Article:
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The AAPG/Datapages Combined Publications Database

GCAGS Transactions

Abstract


Gulf Coast Association of Geological Societies Transactions
Vol. 27 (1977), Pages 197-207

Secondary Porosity in Sandstones of the Lower Wilcox (Eocene), Karnes County, Texas

George D. Stanton (1)

ABSTRACT

Nearly all porosity in lower Wilcox sandstones from Karnes County, Texas, has been developed secondarily at or near maximum burial at depths ranging from -5,100 to -7,500 ft. The sandstones were deposited in strike system environments designated as "shoreface" (which probably also includes tidal channel, tidal delta, barrier bar, and beach), tidal flat, and bay-lagoon. Framework grain mineralogy is similar for samples regardless of environment of deposition. The sandstones have an average composition of quartz 59 percent, feldspar 16 percent, and rock fragments 25 percent; they are generally fine to very fine, and well sorted. Matrix content ranges from 0 to 46 percent, and cement content ranges from 8 to 34 percent. Core analysis porosity values range from 6 to 36 percent with the respective thin section values ranging from 0 to 21 percent.

Overall, porosity was affected sequentially (with overlapping of some events probable) by bioturbation penecontemporaneous with deposition, compaction and mechanical rotation of framework grains, precipitation of quartz cement as overgrowths, precipitation of calcite and replacement of grains by calcite, dissolution of calcite cement and replaced grains and precipitation of kaolinite, precipitation of small amounts of ferroan calcite, and precipitation of minor amounts of dolomite.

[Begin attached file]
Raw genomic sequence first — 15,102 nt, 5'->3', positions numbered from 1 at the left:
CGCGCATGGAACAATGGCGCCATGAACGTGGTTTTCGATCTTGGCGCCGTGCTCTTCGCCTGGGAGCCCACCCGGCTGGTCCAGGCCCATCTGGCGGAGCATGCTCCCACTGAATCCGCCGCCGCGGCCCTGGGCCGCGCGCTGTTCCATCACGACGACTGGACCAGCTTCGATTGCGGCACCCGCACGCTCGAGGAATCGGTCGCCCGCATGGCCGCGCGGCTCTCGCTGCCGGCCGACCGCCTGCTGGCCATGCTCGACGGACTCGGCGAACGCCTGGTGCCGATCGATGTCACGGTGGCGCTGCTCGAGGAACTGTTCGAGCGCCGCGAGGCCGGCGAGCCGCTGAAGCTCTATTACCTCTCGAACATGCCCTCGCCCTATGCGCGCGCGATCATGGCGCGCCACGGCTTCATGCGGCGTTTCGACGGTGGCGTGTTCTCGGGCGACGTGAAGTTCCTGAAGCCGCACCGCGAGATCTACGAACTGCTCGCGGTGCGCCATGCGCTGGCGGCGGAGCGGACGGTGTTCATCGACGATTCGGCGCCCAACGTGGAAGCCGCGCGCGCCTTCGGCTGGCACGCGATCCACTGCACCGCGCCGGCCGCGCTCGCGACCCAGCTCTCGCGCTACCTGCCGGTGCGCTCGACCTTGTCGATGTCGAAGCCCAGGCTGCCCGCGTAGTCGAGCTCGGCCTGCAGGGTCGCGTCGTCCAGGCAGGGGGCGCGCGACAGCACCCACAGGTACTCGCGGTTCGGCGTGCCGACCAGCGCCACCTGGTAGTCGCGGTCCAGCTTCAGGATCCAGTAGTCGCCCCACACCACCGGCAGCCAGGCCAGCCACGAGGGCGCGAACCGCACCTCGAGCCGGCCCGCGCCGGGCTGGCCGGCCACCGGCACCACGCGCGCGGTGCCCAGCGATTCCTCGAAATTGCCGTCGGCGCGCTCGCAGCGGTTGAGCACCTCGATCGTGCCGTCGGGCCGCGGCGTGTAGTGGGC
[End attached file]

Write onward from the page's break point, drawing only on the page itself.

Secondary porosity is the result of dissolution of early precipitated pore-filling calcite cement and dissolution of the calcite that had partially or completely replaced framework grains (mostly plagioclase). Secondary porosity is restricted to the shoreface sandstones. Considerable porosity was formed in these sandstones because precipitation of calcite occurred early in the burial history and prevented further compaction of the sediments. Later as the calcite cement and the calcite-replaced grains were dissolved abundant pore space was created.

The shoreface sands were rapidly cemented with calcite, arresting further compaction, while the sands from the tidal flat and bay-lagoon facies continued to compact as they were more slowly cemented with calcite. Initial porosity and permeability differences between facies and/or facies differences in amounts of available carbonate are suggested as likely factors causing different cementation rates. Lithification continued until practically all pore space was filled with cement. Later, acid formation water, of unknown origin, came in contact with these sandstones. The shoreface sandstones were then selectively leached of most or all of the earlier precipitated calcite cement and calcite-replaced grains.


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